Defining The Challenge In Implementing Climate Change Policy, Michael B. Gerrard Jan 2010

Defining The Challenge In Implementing Climate Change Policy, Michael B. Gerrard

Faculty Scholarship

When Jonathan Cannon, Michael Vandenbergh, and I started planning this conference last summer, we planned to call it “Implementing Climate Change Legislation.” We assumed that by today a new law aimed at addressing climate change would be in place, or at least would be in the final polishing stage, in the United States. We even imagined that the federal agencies would be rolling up their sleeves to implement not only the new U.S. climate law but also our part of the comprehensive climate pact that the nations of the world had agreed to in Copenhagen.


Model Green Building Ordinance For Municipalities Open For Comment, Michael B. Gerrard Jan 2010

Model Green Building Ordinance For Municipalities Open For Comment, Michael B. Gerrard

Faculty Scholarship

In 2009, the residential and commercial building sector was responsible for more than 50 percent of total annual U.S. energy consumption, 74 percent of total U.S. electricity consumption, and 39 percent of total U.S. greenhouse gas emissions.

There has been a growing movement to encourage “green buildings” – those that generally use water, energy and materials more efficiently than conventional buildings, and utilize design, construction and siting features to reduce their negative environmental impacts.


The Pragmatic Incrementalism Of Common Law Intellectual Property, Shyamkrishna Balganesh Jan 2010

The Pragmatic Incrementalism Of Common Law Intellectual Property, Shyamkrishna Balganesh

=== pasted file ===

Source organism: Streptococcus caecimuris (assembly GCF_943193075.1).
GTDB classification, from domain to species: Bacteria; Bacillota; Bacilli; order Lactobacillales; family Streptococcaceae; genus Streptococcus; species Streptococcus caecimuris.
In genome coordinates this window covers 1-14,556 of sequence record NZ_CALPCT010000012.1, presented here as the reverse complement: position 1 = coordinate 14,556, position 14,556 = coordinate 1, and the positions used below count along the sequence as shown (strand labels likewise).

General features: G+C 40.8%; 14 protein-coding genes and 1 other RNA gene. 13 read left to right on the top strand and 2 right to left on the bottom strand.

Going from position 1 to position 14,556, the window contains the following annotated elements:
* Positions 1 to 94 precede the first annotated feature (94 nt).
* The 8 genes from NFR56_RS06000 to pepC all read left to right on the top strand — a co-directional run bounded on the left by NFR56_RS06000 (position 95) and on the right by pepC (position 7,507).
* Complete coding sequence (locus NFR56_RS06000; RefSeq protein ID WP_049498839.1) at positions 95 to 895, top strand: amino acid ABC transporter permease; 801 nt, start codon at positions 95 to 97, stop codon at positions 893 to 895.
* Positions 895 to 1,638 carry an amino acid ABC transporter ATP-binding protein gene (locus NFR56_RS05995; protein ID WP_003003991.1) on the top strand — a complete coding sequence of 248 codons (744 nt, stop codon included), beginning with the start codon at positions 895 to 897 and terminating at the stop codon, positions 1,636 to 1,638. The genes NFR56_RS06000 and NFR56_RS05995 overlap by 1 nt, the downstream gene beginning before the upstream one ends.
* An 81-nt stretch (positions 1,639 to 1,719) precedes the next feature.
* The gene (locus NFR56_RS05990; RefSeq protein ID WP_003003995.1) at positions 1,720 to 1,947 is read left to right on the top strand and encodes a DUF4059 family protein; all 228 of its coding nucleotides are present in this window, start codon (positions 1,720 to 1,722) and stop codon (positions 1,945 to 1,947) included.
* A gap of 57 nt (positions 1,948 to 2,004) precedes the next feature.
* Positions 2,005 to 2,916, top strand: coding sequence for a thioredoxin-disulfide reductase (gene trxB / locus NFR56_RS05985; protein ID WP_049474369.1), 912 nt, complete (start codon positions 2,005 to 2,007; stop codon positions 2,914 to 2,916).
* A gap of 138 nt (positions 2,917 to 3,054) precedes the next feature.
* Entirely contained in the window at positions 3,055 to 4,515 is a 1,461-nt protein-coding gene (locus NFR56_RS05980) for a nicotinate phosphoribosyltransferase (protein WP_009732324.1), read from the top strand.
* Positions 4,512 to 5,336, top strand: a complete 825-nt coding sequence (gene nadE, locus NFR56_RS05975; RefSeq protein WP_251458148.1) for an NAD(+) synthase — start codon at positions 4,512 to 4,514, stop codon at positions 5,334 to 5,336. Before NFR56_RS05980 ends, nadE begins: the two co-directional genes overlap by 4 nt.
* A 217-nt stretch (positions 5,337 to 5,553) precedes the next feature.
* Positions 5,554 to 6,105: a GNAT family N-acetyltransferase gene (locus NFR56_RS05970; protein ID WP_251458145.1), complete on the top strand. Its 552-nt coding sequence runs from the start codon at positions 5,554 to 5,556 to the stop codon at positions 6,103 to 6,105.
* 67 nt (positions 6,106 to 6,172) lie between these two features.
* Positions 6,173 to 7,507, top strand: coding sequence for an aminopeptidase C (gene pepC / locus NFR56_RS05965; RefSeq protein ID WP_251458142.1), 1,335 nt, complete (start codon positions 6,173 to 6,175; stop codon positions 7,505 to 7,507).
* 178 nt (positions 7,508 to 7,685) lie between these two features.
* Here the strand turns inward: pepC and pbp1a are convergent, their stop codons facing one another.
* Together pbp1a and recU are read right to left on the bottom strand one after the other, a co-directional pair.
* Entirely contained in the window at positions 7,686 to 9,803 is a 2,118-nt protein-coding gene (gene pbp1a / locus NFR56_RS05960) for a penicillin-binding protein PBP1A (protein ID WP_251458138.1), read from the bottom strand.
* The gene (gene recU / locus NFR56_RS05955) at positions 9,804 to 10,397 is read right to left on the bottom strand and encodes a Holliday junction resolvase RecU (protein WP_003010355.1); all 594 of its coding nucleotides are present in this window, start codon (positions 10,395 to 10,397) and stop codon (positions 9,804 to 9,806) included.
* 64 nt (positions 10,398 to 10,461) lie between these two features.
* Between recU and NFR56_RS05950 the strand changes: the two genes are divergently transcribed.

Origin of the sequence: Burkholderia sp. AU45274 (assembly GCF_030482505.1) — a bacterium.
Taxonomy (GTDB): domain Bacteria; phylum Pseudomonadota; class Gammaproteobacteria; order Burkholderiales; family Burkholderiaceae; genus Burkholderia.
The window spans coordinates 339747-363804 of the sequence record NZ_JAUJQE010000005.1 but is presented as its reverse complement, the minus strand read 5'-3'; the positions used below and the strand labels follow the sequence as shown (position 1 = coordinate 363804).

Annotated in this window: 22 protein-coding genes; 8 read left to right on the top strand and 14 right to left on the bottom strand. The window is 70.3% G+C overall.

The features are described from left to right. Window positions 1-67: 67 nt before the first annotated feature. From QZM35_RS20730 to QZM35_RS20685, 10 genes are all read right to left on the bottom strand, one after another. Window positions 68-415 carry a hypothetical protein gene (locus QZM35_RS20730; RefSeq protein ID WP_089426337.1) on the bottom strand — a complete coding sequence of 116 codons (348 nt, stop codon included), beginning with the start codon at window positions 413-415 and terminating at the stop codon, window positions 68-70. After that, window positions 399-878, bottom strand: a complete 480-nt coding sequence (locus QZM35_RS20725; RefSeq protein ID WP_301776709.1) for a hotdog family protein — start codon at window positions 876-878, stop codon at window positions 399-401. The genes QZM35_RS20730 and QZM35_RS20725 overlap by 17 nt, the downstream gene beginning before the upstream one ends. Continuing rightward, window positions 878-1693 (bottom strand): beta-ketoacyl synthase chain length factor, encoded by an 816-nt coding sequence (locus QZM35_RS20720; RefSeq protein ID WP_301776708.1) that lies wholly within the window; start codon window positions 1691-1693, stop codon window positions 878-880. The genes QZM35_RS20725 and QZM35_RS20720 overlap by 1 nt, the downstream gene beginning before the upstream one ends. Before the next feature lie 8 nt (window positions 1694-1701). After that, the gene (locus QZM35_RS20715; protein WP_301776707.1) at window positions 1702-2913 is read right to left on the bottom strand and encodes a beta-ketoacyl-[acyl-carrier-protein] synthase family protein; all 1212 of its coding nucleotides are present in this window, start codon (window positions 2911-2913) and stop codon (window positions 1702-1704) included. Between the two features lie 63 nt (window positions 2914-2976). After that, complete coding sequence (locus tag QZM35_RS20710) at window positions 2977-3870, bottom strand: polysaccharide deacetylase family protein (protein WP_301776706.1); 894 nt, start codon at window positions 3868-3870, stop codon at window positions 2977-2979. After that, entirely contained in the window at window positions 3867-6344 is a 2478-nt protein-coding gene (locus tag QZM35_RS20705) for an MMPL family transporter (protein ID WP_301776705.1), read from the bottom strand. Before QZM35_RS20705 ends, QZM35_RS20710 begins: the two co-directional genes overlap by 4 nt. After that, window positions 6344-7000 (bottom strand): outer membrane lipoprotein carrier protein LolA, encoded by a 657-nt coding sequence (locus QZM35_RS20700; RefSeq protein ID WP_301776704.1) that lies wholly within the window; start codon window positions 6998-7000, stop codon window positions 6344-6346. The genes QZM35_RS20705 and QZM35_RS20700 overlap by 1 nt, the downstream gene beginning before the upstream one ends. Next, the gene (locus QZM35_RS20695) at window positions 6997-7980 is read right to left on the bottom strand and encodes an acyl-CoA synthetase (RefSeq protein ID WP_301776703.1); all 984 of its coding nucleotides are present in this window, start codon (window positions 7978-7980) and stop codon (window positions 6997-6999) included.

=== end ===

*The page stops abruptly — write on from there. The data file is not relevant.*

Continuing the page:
Faculty Scholarship

Intellectual property is today thought to be principally of statutory origin. Discussions of the subject invariably revolve around a close scrutiny of the federal statutes involved. Indeed, the frequency with which Congress amends the patent and copyright statutes seems to leave little doubt that it alone determines intellectual property's precise content and coverage. Nevertheless, there exists a rather robust body of state law that is almost entirely the creation of state courts and is directed at creating entitlements in information, ideas, expression, goodwill, one's image, and other related intangibles. These rights regimes are in turn collectively referred to as “common …


Energy Policy For An Economic Downturn: A Proposed Petroleum Fuel Price Stabilization Plan, Thomas W. Merrill, David M. Schizer Jan 2010

Energy Policy For An Economic Downturn: A Proposed Petroleum Fuel Price Stabilization Plan, Thomas W. Merrill, David M. Schizer

Faculty Scholarship

A compelling case can be made for reducing America's consumption of petroleum fuels. Nearly all analysts think that the way to slash consumption of petroleum fuels is through an end-user tax. There is, however, widespread public opposition to higher gasoline taxes. Furthermore, in a recession the appropriate fiscal policy is to cut taxes, not to raise them. This paper proposes a method of stabilizing petroleum fuel prices at a sufficiently high level, without reducing aggregate consumer purchasing power. We introduce a revenue-neutral petroleum fuel price stabilization plan, called the "PFPS" plan for short Under this plan, a government surcharge on …


Introduction, Katherine M. Franke Jan 2010

Introduction, Katherine M. Franke

Faculty Scholarship

Each year, the Center for Gender & Sexuality Law devotes a day- long symposium to the significant contributions of a senior scholar to the literature of gender and/or sexuality law and theory. For our inaugural symposium we were pleased to have selected Martha Nussbaum, the Ernst Freund Distinguished Service Professor of Law and Ethics at the University of Chicago with joint appointments in the Philosophy Department, Law School and Divinity School. Professor Nussbaum’s work spans a daunting terrain. In her work as a classicist and theorist of liberal humanism, she has both explored an ethics of vulnerability and human flourishing, …